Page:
How-To: Script the renaming of wireless access points

Hellooo wireless gurus!!! Do you deploy hundreds or thousands of Cisco lightweight access points at a time? Do you hate having to click, copy and paste your way through loads of access points on your Wireless LAN Controllers? In the past I’ve gone as far as utilizing a co-worker to remotely rename access points as I hang them. Talk about wasting engineers’ resources?

This write-up is meant to show you how to use Excel 365’s TEXTJOIN feature to most efficiently script the renaming of all the access points in one fell swoop. It does take some time to set up- so if you have anywhere near 50 devices, it may be worth doing it manually. Otherwise, this script will save you a lot of time if you have say… 2-500, 1000 APs or more!

For starters, let’s discuss some crucial steps to planning an access point replacement project:

Old and New Inventory, and a naming scheme:

  1. On your Cisco wireless controller CLI, do a “show ap inventory all” to copy & paste your current AP inventory into excel.
    1. (organize into columns)
    1. This can also be done using Cisco Prime Infrastructure.
      1. Menu, Reports, Report Launch Pad, Device, AP Summary
    1. Either way you may need to scrub the data and remove unneeded columns. (see example below)
  2. Using a handheld scanner, scan the side of all of your AP boxes… Scan in the serial number and mac address of all your new access points
    1. Scan these into their own columns in your working inventory spreadsheet.
  3. If you have asset tags to place on the access points, do that as well & record in your spreadsheet.
  • After inventorying the new APs is complete, you’ll want to give the new APs a name in your spreadsheet (from a new naming scheme or the same name as your existing APs were, if you had a scheme already).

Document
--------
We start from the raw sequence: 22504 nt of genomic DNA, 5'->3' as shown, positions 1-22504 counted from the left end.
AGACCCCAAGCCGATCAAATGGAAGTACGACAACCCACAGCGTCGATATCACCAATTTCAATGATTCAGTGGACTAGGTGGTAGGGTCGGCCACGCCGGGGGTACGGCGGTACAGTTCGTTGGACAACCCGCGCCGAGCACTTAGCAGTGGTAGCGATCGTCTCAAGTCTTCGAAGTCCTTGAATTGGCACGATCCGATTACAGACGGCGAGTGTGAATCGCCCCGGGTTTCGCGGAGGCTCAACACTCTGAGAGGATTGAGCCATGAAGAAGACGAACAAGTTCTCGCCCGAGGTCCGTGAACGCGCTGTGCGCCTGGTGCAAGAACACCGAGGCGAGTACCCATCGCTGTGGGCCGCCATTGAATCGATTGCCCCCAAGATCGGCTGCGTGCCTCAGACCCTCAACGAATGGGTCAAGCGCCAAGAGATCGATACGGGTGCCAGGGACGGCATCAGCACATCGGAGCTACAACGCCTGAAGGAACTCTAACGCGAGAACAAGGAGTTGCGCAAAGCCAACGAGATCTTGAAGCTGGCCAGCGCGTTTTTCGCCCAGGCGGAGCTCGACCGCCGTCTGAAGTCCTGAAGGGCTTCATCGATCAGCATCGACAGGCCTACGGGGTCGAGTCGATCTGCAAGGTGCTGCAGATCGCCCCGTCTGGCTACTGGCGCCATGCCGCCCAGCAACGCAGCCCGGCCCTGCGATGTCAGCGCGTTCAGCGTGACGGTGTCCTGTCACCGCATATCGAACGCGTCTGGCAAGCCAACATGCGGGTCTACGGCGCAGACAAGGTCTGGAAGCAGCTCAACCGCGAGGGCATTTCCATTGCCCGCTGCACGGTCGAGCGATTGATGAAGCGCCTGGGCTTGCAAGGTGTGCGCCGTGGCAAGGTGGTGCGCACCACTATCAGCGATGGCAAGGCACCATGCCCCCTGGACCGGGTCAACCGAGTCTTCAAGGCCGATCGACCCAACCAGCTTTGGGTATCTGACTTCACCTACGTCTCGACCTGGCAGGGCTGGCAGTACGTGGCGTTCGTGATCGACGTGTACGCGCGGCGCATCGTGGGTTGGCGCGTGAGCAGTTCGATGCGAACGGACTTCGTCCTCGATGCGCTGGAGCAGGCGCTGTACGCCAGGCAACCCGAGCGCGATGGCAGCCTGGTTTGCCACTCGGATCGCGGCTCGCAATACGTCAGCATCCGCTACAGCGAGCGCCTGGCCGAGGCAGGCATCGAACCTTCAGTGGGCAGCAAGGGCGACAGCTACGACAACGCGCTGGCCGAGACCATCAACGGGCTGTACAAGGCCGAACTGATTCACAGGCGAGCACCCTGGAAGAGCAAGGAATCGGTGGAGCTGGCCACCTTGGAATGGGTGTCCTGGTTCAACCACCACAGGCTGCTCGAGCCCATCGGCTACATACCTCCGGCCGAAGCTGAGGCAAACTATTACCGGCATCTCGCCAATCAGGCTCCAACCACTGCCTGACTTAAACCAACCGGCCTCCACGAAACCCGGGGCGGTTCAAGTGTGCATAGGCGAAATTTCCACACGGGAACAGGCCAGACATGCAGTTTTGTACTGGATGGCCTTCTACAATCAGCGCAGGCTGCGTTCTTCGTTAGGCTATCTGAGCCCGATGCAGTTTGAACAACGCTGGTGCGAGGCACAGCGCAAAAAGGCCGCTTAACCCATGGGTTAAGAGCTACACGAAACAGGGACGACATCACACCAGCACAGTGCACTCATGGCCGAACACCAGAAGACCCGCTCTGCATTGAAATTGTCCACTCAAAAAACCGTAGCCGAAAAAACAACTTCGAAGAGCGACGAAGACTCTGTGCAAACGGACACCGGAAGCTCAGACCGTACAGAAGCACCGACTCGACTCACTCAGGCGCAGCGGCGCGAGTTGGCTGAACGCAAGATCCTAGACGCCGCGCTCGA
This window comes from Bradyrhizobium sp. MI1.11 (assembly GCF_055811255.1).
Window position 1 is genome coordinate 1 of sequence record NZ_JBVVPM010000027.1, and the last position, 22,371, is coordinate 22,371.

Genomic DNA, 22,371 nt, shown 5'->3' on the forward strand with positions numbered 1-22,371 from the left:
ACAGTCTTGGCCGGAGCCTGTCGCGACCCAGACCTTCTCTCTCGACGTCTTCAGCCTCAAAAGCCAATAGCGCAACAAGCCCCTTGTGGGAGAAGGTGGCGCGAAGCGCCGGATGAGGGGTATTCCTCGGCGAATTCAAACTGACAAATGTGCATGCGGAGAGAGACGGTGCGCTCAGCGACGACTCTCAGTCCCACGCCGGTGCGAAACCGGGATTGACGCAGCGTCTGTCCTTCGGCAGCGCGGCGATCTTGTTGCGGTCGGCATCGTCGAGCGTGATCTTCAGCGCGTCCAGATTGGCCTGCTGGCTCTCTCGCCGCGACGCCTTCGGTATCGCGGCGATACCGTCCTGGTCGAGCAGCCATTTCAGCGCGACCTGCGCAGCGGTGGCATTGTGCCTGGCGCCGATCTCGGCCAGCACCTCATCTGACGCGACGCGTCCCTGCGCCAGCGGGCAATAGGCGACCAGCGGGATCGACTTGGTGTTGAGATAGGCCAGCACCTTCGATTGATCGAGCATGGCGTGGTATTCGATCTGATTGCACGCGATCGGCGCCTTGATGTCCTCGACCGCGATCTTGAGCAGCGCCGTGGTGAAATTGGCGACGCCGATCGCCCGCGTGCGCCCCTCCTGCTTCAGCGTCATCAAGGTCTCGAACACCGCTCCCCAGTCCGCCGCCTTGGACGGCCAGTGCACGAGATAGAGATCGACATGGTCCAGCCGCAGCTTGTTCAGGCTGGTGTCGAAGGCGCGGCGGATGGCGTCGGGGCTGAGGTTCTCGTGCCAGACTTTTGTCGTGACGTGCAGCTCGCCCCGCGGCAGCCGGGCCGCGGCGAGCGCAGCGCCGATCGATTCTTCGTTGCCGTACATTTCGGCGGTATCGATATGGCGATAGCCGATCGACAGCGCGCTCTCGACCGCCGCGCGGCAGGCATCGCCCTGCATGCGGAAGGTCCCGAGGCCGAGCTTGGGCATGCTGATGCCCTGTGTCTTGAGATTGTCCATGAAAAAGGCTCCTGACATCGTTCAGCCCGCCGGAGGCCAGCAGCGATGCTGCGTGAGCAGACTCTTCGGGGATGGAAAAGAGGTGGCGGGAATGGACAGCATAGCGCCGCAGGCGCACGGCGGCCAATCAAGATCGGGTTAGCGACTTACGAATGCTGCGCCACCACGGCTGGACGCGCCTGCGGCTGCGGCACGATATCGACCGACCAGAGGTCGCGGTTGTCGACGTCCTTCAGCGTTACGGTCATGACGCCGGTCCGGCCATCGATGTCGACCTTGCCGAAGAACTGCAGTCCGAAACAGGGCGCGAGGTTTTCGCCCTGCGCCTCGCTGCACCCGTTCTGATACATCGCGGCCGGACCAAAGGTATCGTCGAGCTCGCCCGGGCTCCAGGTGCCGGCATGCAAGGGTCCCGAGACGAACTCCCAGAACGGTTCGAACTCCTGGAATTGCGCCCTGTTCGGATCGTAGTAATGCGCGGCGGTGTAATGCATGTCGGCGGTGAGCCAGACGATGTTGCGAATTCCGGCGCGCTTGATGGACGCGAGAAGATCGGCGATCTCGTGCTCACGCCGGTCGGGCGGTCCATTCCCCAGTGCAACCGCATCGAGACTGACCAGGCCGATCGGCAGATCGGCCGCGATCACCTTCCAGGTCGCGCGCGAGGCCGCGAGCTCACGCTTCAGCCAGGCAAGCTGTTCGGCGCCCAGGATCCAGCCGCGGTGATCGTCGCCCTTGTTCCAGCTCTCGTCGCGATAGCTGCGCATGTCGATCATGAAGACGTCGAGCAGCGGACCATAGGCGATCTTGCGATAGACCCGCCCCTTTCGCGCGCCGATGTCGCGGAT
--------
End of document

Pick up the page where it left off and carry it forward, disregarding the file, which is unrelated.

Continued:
• Example above:          
  • In Excel, make SURE to search for and fix any duplicate entries in the spreadsheet!!
  1. In Excel this done by selecting all, and then click the Home tab, Conditional Formatting, Highlight Cells Rules, Duplicate values…

Work Flow of the Installation:

  • Now that inventory is complete – I need to talk about the work flow of your project. Here are some work flow items to be familiar with:
    • Label all your APs with their new names
      • (separate how-to coming on brother label printers and database printing).
      • Asset tag stickers on as well.
    • Hang your APs and hook them up on the ceiling grid.
      • Note1: Assuming you are replacing existing APs & have the old & new in your working spreadsheet.
      • Note2: Assuming that you will be hanging all your APs without renaming them until you script the rename of all of them.
      • Note3: Even if you are putting up a new/greenfield installation, the same workflow applies without the old names. Just determine which APs will go where.
      • Note4: if you are using Cisco Prime, don’t place the new APs on maps yet.

Excel, and building your renaming script

  • NOW we can get into the coolest point of this write-up: The script!
  • The syntax to rename an access point is:

config ap name newapname1 ne:wm:ac:ad:dr:es

  • What we are going to do is use excel to create the repetitive lines of code, but incorporate the names & variable mac addresses from the inventory sheet to complete it the line needed to rename it.